Pubdate: Sat, 11 Apr 2009
Source: Times-Herald, The (Vallejo, CA)
Copyright: 2009 The Times-Herald
Author: Paul Armentano
Note: Editor's note: Mr. Armentano is the author of the upcoming
book, "Marijuana Is Safer: So Why Are We Driving People to Drink?"
(Chelsea Green, 2009).


President Barack Obama campaigned on a platform of "change." A few
months into his presidency, it is clear that part of this "change"
pertains to the way Washington governs U.S. marijuana policy.

U.S. Attorney General Eric Holder recently reaffirmed that he will not
authorize federal justice resources to target or prosecute medical
cannabis users or providers that are compliant with state law.
Holder's statements clarify recent remarks he made when he said that
the Justice Department would uphold President Obama's campaign pledge
not to use the power of the federal government to circumvent state
medical marijuana laws.

The Attorney General's position stands in marked contrast to that of
prior administrations. During George W. Bush's eight years in office,
federal law enforcement charged numerous state-sanctioned medical
cannabis providers with federal law violations - many of whom are now
serving sentences of 5 to 10 years in prison. More commonly, U.S. Drug
Enforcement Agents performed so-called "smash grabs" on
state-authorized dispensaries, a tactic whereby federal agents would
seize cash and but never press criminal charges. This latter policy
was similar to the approach endorsed by the Clinton administration,
which ordered the U.S. Justice Department to seek to civil injunctions
against dozens of cannabis cooperatives in an effort to seize their
assets and permanently close their doors.

But not everyone is pleased with the administration's new "hands-off"
approach. Iowa senator and longtime marijuana law reform opponent
Charles Grassley immediately criticized Holder's announcement,
stating, "The first rule of medicine, first do no harm, is being
violated by the attorney general by his decision."

Grassley's ideological opposition, though predictable, is offensive to
those who support both science and the right of self-determination.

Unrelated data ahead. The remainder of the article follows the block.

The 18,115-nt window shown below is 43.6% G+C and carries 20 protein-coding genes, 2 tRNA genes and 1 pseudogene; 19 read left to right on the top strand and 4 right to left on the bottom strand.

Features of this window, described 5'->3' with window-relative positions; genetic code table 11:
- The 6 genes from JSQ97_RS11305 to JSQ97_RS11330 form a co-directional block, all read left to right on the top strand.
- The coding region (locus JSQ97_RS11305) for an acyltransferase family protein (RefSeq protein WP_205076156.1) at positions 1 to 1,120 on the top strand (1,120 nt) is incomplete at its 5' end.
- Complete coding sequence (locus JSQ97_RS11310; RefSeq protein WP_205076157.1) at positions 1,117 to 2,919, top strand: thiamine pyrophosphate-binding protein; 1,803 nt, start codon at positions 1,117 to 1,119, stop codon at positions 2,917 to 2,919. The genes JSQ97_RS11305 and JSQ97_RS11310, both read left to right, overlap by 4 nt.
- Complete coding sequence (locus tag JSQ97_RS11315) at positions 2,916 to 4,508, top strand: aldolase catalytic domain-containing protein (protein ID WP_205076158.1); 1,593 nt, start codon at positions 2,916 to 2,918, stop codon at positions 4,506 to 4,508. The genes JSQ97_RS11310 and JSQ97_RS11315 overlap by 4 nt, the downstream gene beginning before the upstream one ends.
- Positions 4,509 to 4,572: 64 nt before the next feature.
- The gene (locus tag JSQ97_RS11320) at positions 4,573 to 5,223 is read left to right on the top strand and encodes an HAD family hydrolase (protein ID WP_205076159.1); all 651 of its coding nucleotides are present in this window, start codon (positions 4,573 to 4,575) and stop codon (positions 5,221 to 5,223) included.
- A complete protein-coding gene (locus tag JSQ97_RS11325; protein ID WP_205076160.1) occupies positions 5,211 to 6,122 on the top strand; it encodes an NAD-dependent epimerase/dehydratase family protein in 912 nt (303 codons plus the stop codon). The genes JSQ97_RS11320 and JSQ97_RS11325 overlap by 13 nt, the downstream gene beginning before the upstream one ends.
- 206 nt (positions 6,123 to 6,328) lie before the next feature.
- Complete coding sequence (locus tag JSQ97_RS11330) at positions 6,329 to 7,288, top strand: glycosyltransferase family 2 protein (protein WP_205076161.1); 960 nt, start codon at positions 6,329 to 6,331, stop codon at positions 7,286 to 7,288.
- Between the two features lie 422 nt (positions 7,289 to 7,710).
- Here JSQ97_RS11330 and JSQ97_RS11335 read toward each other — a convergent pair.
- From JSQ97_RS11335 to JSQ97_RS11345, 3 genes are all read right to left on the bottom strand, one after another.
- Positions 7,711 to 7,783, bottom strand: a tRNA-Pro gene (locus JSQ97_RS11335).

Contrary to the GOP senator's assertion, cannabis possesses an
impeccable safety record. Marijuana's active components, known as
cannabinoids, are virtually non-toxic to cells and major organs, and
are incapable of causing a lethal overdose. In 2008 investigators at
McGill University in Montreal reviewed more than 30 years of data on
marijuana and "did not find a higher incidence rate of serious adverse
events associated with medical cannabis use" compared to those who
never used the drug. Even aspirin can't make such a claim.

Further, Grassley's arrogant allegations are an affront to the 72
million Americans who reside in the 13 states where the use of medical
cannabis is legal. They are equally objectionable to the 80 percent of
voters nationwide who support the physician-supervised use of
therapeutic cannabis.

Funny, last time I checked Chuck Grassley represented the state of
Iowa and only the state of Iowa, which is not one of the states that
have legalized the possession and use of medical cannabis under state

Perhaps in the future Sen. Grassley will stick to commenting only on
policies that directly impact those voters for whom he is elected to
represent. When it comes to the laws governing lives and health of
everyone else, the good Senator ought to simply mind his own business.

Paul Armentano

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MAP posted-by: Larry Seguin